Zhang, Z.-X. Ding, N.-N., Zhang, W.-H., Chen, J.-X., Young, D. J. & Hor, T. S. A. Stitching 2D polymeric layers into flexible interpenetrated metal–organic frameworks within single crystals. Angewandte Chemie International Edition 53, 4689–4632 (2014).
Princeton-UPenn research team finds physics treasure hidden in a wallpaper pattern
20.07.2018 | Princeton University
Relax, just break it
20.07.2018 | DOE/Argonne National Laboratory
A new manufacturing technique uses a process similar to newspaper printing to form smoother and more flexible metals for making ultrafast electronic devices.
The low-cost process, developed by Purdue University researchers, combines tools already used in industry for manufacturing metals on a large scale, but uses...
For the first time ever, scientists have determined the cosmic origin of highest-energy neutrinos. A research group led by IceCube scientist Elisa Resconi, spokesperson of the Collaborative Research Center SFB1258 at the Technical University of Munich (TUM), provides an important piece of evidence that the particles detected by the IceCube neutrino telescope at the South Pole originate from a galaxy four billion light-years away from Earth.
To rule out other origins with certainty, the team led by neutrino physicist Elisa Resconi from the Technical University of Munich and multi-wavelength...
For the first time a team of researchers have discovered two different phases of magnetic skyrmions in a single material. Physicists of the Technical Universities of Munich and Dresden and the University of Cologne can now better study and understand the properties of these magnetic structures, which are important for both basic research and applications.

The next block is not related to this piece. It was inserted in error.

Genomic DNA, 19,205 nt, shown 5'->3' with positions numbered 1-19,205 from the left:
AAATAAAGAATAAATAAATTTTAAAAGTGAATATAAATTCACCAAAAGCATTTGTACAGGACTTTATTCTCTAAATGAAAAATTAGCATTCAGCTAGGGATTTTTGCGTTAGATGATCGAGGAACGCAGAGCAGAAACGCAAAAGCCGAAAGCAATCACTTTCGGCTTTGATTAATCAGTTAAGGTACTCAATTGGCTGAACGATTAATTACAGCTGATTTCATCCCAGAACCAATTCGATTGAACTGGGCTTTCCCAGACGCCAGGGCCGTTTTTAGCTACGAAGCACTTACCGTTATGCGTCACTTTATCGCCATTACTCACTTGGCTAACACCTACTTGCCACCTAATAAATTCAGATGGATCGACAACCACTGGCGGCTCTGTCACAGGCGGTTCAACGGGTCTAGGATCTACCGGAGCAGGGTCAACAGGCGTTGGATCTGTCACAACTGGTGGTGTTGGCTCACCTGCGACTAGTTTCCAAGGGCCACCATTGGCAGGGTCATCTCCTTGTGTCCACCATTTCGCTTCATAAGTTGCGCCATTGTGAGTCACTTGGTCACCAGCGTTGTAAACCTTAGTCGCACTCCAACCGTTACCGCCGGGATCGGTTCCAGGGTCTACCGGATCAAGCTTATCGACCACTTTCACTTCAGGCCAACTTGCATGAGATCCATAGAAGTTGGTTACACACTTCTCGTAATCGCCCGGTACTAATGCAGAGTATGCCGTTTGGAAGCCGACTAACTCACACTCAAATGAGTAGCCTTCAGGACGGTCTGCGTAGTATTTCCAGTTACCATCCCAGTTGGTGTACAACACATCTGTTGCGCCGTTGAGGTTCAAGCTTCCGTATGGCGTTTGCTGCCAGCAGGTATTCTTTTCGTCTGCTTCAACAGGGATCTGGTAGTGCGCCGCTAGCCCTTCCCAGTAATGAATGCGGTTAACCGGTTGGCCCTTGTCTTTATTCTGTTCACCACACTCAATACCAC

Whirlpools are an everyday experience in a bath tub: When the water is drained a circular vortex is formed. Typically, such whirls are rather stable. Similar...
Physicists working with Roland Wester at the University of Innsbruck have investigated if and how chemical reactions can be influenced by targeted vibrational excitation of the reactants. They were able to demonstrate that excitation with a laser beam does not affect the efficiency of a chemical exchange reaction and that the excited molecular group acts only as a spectator in the reaction.
A frequently used reaction in organic chemistry is nucleophilic substitution. It plays, for example, an important role in in the synthesis of new chemical...
Optical spectroscopy allows investigating the energy structure and dynamic properties of complex quantum systems. Researchers from the University of Würzburg present two new approaches of coherent two-dimensional spectroscopy.
"Put an excitation into the system and observe how it evolves." According to physicist Professor Tobias Brixner, this is the credo of optical spectroscopy....
13.07.2018 | Event News
12.07.2018 | Event News
03.07.2018 | Event News
20.07.2018 | Power and Electrical Engineering
20.07.2018 | Information Technology
20.07.2018 | Materials Sciences